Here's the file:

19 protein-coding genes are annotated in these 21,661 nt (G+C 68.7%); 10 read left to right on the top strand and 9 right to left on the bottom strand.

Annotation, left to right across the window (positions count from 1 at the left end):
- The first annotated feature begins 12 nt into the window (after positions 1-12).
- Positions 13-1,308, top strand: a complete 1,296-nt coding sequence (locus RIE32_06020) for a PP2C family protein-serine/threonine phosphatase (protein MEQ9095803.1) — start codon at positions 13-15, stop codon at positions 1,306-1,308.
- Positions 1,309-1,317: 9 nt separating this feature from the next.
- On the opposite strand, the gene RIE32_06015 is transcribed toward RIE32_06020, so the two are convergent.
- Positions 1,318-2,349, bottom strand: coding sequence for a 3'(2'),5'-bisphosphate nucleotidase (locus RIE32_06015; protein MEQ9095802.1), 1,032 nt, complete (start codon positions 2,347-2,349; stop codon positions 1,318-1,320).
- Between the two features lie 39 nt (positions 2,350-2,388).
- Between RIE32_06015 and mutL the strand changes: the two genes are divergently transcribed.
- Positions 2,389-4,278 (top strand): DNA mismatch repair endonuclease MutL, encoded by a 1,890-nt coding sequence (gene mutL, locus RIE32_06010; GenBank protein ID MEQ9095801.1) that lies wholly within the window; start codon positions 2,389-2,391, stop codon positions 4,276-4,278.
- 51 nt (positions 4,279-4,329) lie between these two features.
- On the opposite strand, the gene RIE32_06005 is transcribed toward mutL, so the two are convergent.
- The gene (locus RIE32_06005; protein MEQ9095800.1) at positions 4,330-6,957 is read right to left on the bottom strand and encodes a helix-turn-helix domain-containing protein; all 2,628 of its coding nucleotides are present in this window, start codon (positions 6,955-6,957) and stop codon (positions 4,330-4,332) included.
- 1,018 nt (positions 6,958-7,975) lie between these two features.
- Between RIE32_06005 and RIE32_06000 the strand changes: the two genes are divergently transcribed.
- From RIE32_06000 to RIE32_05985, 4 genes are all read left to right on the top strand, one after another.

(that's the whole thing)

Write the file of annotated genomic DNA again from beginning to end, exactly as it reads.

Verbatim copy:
19 protein-coding genes are annotated in these 21,661 nt (G+C 68.7%); 10 read left to right on the top strand and 9 right to left on the bottom strand.

Annotation, left to right across the window (positions count from 1 at the left end):
- The first annotated feature begins 12 nt into the window (after positions 1-12).
- Positions 13-1,308, top strand: a complete 1,296-nt coding sequence (locus RIE32_06020) for a PP2C family protein-serine/threonine phosphatase (protein MEQ9095803.1) — start codon at positions 13-15, stop codon at positions 1,306-1,308.
- Positions 1,309-1,317: 9 nt separating this feature from the next.
- On the opposite strand, the gene RIE32_06015 is transcribed toward RIE32_06020, so the two are convergent.
- Positions 1,318-2,349, bottom strand: coding sequence for a 3'(2'),5'-bisphosphate nucleotidase (locus RIE32_06015; protein MEQ9095802.1), 1,032 nt, complete (start codon positions 2,347-2,349; stop codon positions 1,318-1,320).
- Between the two features lie 39 nt (positions 2,350-2,388).
- Between RIE32_06015 and mutL the strand changes: the two genes are divergently transcribed.
- Positions 2,389-4,278 (top strand): DNA mismatch repair endonuclease MutL, encoded by a 1,890-nt coding sequence (gene mutL, locus RIE32_06010; GenBank protein ID MEQ9095801.1) that lies wholly within the window; start codon positions 2,389-2,391, stop codon positions 4,276-4,278.
- 51 nt (positions 4,279-4,329) lie between these two features.
- On the opposite strand, the gene RIE32_06005 is transcribed toward mutL, so the two are convergent.
- The gene (locus RIE32_06005; protein MEQ9095800.1) at positions 4,330-6,957 is read right to left on the bottom strand and encodes a helix-turn-helix domain-containing protein; all 2,628 of its coding nucleotides are present in this window, start codon (positions 6,955-6,957) and stop codon (positions 4,330-4,332) included.
- 1,018 nt (positions 6,958-7,975) lie between these two features.
- Between RIE32_06005 and RIE32_06000 the strand changes: the two genes are divergently transcribed.
- From RIE32_06000 to RIE32_05985, 4 genes are all read left to right on the top strand, one after another.